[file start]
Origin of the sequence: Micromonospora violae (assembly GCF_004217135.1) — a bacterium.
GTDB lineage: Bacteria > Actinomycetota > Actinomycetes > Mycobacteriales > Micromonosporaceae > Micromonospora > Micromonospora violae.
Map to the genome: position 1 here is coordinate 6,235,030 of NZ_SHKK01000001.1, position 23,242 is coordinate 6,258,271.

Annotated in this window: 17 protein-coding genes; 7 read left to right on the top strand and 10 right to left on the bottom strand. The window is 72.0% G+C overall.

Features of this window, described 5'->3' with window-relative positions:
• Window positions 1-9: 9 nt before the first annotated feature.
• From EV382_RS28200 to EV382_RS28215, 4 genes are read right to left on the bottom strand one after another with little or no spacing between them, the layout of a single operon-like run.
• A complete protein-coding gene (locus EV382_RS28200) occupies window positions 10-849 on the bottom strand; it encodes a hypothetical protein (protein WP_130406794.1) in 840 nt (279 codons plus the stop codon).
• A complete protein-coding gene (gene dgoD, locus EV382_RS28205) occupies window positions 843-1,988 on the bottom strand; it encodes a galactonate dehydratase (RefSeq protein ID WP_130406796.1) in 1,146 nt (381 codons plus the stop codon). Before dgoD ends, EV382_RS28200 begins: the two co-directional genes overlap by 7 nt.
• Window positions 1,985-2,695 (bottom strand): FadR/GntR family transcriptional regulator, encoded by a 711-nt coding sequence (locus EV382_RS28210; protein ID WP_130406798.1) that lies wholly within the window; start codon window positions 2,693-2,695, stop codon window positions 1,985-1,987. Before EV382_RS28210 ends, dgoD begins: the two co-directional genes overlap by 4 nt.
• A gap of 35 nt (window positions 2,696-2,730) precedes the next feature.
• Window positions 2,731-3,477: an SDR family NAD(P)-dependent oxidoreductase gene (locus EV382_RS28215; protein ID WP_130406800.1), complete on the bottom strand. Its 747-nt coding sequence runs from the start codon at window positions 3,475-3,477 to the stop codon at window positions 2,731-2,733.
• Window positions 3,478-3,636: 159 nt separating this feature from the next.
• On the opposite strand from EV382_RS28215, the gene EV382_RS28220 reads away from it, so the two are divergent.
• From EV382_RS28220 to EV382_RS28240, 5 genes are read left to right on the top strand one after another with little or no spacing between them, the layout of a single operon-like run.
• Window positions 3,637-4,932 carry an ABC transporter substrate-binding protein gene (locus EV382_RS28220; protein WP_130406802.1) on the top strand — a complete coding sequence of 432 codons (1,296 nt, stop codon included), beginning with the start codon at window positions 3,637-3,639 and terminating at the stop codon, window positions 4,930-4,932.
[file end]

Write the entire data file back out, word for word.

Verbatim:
Origin of the sequence: Micromonospora violae (assembly GCF_004217135.1) — a bacterium.
GTDB lineage: Bacteria > Actinomycetota > Actinomycetes > Mycobacteriales > Micromonosporaceae > Micromonospora > Micromonospora violae.
Map to the genome: position 1 here is coordinate 6,235,030 of NZ_SHKK01000001.1, position 23,242 is coordinate 6,258,271.

Annotated in this window: 17 protein-coding genes; 7 read left to right on the top strand and 10 right to left on the bottom strand. The window is 72.0% G+C overall.

Features of this window, described 5'->3' with window-relative positions:
• Window positions 1-9: 9 nt before the first annotated feature.
• From EV382_RS28200 to EV382_RS28215, 4 genes are read right to left on the bottom strand one after another with little or no spacing between them, the layout of a single operon-like run.
• A complete protein-coding gene (locus EV382_RS28200) occupies window positions 10-849 on the bottom strand; it encodes a hypothetical protein (protein WP_130406794.1) in 840 nt (279 codons plus the stop codon).
• A complete protein-coding gene (gene dgoD, locus EV382_RS28205) occupies window positions 843-1,988 on the bottom strand; it encodes a galactonate dehydratase (RefSeq protein ID WP_130406796.1) in 1,146 nt (381 codons plus the stop codon). Before dgoD ends, EV382_RS28200 begins: the two co-directional genes overlap by 7 nt.
• Window positions 1,985-2,695 (bottom strand): FadR/GntR family transcriptional regulator, encoded by a 711-nt coding sequence (locus EV382_RS28210; protein ID WP_130406798.1) that lies wholly within the window; start codon window positions 2,693-2,695, stop codon window positions 1,985-1,987. Before EV382_RS28210 ends, dgoD begins: the two co-directional genes overlap by 4 nt.
• A gap of 35 nt (window positions 2,696-2,730) precedes the next feature.
• Window positions 2,731-3,477: an SDR family NAD(P)-dependent oxidoreductase gene (locus EV382_RS28215; protein ID WP_130406800.1), complete on the bottom strand. Its 747-nt coding sequence runs from the start codon at window positions 3,475-3,477 to the stop codon at window positions 2,731-2,733.
• Window positions 3,478-3,636: 159 nt separating this feature from the next.
• On the opposite strand from EV382_RS28215, the gene EV382_RS28220 reads away from it, so the two are divergent.
• From EV382_RS28220 to EV382_RS28240, 5 genes are read left to right on the top strand one after another with little or no spacing between them, the layout of a single operon-like run.
• Window positions 3,637-4,932 carry an ABC transporter substrate-binding protein gene (locus EV382_RS28220; protein WP_130406802.1) on the top strand — a complete coding sequence of 432 codons (1,296 nt, stop codon included), beginning with the start codon at window positions 3,637-3,639 and terminating at the stop codon, window positions 4,930-4,932.